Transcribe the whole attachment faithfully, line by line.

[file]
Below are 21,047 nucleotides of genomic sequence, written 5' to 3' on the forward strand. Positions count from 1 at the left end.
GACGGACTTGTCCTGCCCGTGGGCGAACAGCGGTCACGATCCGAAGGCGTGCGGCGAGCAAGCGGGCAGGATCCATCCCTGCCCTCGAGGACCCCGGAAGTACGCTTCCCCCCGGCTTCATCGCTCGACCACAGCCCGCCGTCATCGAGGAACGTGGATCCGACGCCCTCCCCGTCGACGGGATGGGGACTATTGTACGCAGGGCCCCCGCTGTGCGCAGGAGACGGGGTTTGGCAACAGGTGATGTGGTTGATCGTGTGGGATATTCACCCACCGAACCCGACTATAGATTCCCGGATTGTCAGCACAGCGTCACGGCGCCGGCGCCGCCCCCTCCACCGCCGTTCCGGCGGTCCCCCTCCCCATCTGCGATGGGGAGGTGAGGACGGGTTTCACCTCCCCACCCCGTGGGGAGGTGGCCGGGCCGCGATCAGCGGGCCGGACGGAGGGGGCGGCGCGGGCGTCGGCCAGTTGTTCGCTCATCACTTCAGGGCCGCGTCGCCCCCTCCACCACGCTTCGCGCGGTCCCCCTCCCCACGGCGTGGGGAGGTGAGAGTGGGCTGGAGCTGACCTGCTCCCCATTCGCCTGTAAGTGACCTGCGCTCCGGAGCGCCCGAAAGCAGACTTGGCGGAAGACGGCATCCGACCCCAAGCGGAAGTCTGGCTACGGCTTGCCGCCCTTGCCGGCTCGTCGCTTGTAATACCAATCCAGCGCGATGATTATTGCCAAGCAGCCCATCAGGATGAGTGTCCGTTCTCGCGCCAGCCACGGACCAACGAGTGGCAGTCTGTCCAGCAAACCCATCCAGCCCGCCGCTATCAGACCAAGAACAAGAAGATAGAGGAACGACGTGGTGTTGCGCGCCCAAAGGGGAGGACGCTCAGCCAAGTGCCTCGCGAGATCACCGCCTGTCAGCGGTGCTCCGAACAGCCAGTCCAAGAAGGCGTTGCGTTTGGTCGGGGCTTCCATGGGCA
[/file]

Below are 21,047 nucleotides of genomic sequence, written 5' to 3' on the forward strand. Positions count from 1 at the left end.
GACGGACTTGTCCTGCCCGTGGGCGAACAGCGGTCACGATCCGAAGGCGTGCGGCGAGCAAGCGGGCAGGATCCATCCCTGCCCTCGAGGACCCCGGAAGTACGCTTCCCCCCGGCTTCATCGCTCGACCACAGCCCGCCGTCATCGAGGAACGTGGATCCGACGCCCTCCCCGTCGACGGGATGGGGACTATTGTACGCAGGGCCCCCGCTGTGCGCAGGAGACGGGGTTTGGCAACAGGTGATGTGGTTGATCGTGTGGGATATTCACCCACCGAACCCGACTATAGATTCCCGGATTGTCAGCACAGCGTCACGGCGCCGGCGCCGCCCCCTCCACCGCCGTTCCGGCGGTCCCCCTCCCCATCTGCGATGGGGAGGTGAGGACGGGTTTCACCTCCCCACCCCGTGGGGAGGTGGCCGGGCCGCGATCAGCGGGCCGGACGGAGGGGGCGGCGCGGGCGTCGGCCAGTTGTTCGCTCATCACTTCAGGGCCGCGTCGCCCCCTCCACCACGCTTCGCGCGGTCCCCCTCCCCACGGCGTGGGGAGGTGAGAGTGGGCTGGAGCTGACCTGCTCCCCATTCGCCTGTAAGTGACCTGCGCTCCGGAGCGCCCGAAAGCAGACTTGGCGGAAGACGGCATCCGACCCCAAGCGGAAGTCTGGCTACGGCTTGCCGCCCTTGCCGGCTCGTCGCTTGTAATACCAATCCAGCGCGATGATTATTGCCAAGCAGCCCATCAGGATGAGTGTCCGTTCTCGCGCCAGCCACGGACCAACGAGTGGCAGTCTGTCCAGCAAACCCATCCAGCCCGCCGCTATCAGACCAAGAACAAGAAGATAGAGGAACGACGTGGTGTTGCGCGCCCAAAGGGGAGGACGCTCAGCCAAGTGCCTCGCGAGATCACCGCCTGTCAGCGGTGCTCCGAACAGCCAGTCCAAGAAGGCGTTGCGTTTGGTCGGGGCTTCCATGGGCA